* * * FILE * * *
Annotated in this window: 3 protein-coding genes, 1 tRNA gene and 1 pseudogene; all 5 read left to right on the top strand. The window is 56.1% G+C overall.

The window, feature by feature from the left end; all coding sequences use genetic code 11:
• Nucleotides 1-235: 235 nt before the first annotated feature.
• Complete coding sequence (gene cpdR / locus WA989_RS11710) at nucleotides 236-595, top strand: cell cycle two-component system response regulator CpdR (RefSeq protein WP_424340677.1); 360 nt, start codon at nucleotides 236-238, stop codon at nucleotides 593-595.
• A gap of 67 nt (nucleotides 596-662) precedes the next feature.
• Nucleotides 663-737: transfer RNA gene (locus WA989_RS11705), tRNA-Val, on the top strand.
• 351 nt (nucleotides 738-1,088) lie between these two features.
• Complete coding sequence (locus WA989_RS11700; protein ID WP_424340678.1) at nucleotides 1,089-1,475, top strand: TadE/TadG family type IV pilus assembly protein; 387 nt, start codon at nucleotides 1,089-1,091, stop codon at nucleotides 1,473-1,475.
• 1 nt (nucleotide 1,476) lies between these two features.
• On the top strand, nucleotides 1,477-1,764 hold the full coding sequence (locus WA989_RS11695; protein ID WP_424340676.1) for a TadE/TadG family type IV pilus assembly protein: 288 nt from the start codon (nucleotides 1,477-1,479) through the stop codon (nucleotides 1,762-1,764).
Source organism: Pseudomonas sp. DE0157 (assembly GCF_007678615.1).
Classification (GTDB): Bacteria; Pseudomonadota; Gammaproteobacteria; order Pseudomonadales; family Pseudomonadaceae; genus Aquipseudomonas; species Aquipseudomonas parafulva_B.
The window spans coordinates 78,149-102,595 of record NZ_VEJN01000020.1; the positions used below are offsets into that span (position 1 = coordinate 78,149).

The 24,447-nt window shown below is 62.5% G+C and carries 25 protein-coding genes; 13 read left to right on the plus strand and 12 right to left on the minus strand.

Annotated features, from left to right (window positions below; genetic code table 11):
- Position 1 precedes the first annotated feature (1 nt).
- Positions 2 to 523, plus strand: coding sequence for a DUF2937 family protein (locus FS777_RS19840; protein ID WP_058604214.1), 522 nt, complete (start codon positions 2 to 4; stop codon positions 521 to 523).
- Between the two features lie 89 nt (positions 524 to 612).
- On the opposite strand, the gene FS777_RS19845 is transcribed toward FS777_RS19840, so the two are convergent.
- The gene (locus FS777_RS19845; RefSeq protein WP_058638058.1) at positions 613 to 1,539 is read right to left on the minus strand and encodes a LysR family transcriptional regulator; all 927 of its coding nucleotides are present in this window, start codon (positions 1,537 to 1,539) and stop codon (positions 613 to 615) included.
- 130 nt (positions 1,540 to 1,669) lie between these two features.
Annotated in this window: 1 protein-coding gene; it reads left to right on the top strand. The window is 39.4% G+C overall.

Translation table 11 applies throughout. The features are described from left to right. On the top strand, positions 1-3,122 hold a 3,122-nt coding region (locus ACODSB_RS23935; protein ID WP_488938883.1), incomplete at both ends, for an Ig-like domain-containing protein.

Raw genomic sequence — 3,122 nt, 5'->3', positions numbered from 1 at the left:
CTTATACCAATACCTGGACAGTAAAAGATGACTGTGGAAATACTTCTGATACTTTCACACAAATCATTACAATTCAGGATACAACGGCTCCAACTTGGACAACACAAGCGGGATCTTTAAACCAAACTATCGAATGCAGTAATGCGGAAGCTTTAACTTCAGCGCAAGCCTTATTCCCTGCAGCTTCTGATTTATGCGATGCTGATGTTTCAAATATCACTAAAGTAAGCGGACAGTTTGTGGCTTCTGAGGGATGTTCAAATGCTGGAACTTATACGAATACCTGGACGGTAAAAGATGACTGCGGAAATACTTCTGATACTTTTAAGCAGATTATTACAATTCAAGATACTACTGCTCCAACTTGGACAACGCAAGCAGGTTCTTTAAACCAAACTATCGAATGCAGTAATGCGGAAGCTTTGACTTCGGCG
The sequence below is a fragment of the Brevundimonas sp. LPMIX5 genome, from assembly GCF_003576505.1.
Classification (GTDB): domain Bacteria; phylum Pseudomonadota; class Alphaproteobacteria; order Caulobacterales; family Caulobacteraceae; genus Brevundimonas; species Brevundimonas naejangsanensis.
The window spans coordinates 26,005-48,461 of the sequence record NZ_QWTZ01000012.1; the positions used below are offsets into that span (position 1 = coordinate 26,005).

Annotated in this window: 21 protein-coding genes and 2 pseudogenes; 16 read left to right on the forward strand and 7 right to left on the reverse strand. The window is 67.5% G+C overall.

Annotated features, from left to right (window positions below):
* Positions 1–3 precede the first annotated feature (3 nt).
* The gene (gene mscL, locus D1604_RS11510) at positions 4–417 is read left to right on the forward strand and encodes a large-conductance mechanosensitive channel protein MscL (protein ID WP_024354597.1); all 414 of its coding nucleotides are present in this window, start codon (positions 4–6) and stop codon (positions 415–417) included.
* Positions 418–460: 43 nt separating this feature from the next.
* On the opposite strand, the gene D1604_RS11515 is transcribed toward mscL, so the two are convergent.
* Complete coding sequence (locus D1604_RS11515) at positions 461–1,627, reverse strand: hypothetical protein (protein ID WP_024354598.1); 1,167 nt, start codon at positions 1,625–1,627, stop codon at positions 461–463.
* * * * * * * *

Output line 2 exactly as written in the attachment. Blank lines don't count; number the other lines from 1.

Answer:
The window, feature by feature from the left end; all coding sequences use genetic code 11: